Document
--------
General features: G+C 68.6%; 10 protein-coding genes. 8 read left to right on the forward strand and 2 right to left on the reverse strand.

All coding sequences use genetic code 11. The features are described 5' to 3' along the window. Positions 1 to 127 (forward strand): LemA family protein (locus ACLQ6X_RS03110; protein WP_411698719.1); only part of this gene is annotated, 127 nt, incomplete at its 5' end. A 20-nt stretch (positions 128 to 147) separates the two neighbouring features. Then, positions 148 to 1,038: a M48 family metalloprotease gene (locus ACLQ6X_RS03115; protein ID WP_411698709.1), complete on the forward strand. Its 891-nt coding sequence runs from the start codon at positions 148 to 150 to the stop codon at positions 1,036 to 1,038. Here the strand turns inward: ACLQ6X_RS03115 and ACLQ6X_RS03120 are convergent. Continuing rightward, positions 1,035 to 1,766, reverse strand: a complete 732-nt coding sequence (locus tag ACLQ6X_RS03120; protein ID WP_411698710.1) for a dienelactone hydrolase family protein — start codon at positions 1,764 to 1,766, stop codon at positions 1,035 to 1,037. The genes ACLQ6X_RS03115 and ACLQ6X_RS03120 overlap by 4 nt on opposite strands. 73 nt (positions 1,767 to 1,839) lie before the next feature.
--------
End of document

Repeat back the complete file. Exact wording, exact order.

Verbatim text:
General features: G+C 68.6%; 10 protein-coding genes. 8 read left to right on the forward strand and 2 right to left on the reverse strand.

All coding sequences use genetic code 11. The features are described 5' to 3' along the window. Positions 1 to 127 (forward strand): LemA family protein (locus ACLQ6X_RS03110; protein WP_411698719.1); only part of this gene is annotated, 127 nt, incomplete at its 5' end. A 20-nt stretch (positions 128 to 147) separates the two neighbouring features. Then, positions 148 to 1,038: a M48 family metalloprotease gene (locus ACLQ6X_RS03115; protein ID WP_411698709.1), complete on the forward strand. Its 891-nt coding sequence runs from the start codon at positions 148 to 150 to the stop codon at positions 1,036 to 1,038. Here the strand turns inward: ACLQ6X_RS03115 and ACLQ6X_RS03120 are convergent. Continuing rightward, positions 1,035 to 1,766, reverse strand: a complete 732-nt coding sequence (locus tag ACLQ6X_RS03120; protein ID WP_411698710.1) for a dienelactone hydrolase family protein — start codon at positions 1,764 to 1,766, stop codon at positions 1,035 to 1,037. The genes ACLQ6X_RS03115 and ACLQ6X_RS03120 overlap by 4 nt on opposite strands. 73 nt (positions 1,767 to 1,839) lie before the next feature.